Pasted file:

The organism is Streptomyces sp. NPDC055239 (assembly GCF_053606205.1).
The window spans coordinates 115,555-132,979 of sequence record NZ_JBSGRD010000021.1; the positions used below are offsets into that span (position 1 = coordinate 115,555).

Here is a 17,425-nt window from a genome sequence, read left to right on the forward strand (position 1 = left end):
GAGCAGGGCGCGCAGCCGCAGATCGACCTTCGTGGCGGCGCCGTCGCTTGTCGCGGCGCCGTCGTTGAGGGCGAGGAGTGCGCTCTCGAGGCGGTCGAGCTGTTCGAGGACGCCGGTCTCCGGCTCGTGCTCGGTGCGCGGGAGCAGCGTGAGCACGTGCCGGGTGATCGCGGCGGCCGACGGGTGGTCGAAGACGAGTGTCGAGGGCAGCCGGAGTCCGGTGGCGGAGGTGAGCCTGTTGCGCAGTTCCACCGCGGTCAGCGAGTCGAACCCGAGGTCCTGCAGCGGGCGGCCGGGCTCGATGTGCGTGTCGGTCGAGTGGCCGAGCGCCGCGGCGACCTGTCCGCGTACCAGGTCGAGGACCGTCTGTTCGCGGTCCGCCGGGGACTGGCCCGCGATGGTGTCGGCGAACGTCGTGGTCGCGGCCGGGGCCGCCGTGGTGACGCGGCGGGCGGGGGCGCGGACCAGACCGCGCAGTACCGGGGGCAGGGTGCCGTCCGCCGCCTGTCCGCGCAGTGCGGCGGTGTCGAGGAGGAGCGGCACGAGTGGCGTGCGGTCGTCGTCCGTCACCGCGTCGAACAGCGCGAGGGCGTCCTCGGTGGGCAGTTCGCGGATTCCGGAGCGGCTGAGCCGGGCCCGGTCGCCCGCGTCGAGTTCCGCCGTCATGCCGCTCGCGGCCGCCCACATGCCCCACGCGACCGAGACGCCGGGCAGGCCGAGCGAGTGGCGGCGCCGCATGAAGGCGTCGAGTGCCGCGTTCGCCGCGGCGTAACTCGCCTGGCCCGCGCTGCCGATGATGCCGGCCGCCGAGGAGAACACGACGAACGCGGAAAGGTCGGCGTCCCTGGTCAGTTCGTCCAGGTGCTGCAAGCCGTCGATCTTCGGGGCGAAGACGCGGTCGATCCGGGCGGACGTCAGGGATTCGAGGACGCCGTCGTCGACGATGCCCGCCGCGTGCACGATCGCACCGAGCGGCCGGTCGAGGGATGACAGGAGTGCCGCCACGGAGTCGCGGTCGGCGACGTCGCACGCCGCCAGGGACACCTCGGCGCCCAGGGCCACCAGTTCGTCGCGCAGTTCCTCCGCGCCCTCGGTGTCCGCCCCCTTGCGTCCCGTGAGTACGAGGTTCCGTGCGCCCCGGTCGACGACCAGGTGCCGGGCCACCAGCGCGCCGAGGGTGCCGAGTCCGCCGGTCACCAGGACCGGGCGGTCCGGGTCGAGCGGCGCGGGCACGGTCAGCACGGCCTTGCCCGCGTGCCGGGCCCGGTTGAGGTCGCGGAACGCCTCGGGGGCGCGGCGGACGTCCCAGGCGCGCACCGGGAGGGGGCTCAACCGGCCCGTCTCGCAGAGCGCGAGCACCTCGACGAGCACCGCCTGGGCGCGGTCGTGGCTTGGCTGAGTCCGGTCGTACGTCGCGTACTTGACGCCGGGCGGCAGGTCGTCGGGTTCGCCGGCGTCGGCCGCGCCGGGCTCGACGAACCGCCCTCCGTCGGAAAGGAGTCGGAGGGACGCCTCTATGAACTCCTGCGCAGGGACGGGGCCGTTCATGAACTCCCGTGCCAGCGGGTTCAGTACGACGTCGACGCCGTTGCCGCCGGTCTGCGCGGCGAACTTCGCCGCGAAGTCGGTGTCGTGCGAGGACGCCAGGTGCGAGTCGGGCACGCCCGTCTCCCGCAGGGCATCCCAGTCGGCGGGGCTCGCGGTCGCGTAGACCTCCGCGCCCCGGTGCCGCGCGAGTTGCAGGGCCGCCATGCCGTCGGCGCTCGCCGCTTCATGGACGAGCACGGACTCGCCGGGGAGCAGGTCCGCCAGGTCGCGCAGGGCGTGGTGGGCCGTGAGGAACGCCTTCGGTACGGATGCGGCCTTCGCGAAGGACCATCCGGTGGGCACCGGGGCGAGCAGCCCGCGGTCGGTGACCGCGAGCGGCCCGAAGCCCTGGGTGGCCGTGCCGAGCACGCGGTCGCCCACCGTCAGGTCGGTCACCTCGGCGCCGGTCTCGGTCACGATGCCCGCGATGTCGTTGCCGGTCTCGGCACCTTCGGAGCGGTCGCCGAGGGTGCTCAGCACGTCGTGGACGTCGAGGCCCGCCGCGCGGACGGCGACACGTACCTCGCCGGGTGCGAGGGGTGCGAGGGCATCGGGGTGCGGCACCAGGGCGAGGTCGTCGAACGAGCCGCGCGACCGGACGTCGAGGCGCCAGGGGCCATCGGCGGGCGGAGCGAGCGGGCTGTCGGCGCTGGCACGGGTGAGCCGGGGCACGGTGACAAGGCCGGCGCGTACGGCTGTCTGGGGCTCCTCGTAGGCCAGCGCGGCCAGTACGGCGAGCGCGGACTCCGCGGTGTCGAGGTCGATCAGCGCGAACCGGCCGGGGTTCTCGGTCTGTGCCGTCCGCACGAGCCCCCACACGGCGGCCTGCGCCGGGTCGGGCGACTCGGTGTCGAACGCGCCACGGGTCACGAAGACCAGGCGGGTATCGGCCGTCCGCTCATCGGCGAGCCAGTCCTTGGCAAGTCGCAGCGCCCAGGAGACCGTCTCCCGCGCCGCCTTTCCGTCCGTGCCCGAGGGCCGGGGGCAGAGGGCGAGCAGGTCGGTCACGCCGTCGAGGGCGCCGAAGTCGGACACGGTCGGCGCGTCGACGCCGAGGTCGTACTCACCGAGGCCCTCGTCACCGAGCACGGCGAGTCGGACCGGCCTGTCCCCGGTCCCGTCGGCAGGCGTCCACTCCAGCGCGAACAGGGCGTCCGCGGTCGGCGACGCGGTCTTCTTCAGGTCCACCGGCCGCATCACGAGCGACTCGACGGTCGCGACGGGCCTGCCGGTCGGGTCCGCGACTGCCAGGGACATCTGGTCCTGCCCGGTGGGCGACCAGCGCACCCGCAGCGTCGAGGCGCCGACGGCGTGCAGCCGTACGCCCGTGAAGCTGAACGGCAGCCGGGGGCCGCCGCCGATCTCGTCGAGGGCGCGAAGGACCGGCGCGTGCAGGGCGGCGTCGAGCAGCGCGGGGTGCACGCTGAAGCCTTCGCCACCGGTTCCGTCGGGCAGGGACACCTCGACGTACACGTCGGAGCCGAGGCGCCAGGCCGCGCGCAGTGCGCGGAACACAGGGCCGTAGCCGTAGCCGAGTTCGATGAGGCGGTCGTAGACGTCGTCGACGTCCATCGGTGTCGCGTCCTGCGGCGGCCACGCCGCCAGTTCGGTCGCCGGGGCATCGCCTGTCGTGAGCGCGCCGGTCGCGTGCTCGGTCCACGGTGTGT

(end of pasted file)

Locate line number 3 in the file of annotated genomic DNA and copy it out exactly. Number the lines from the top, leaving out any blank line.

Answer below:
Here is a 17,425-nt window from a genome sequence, read left to right on the forward strand (position 1 = left end):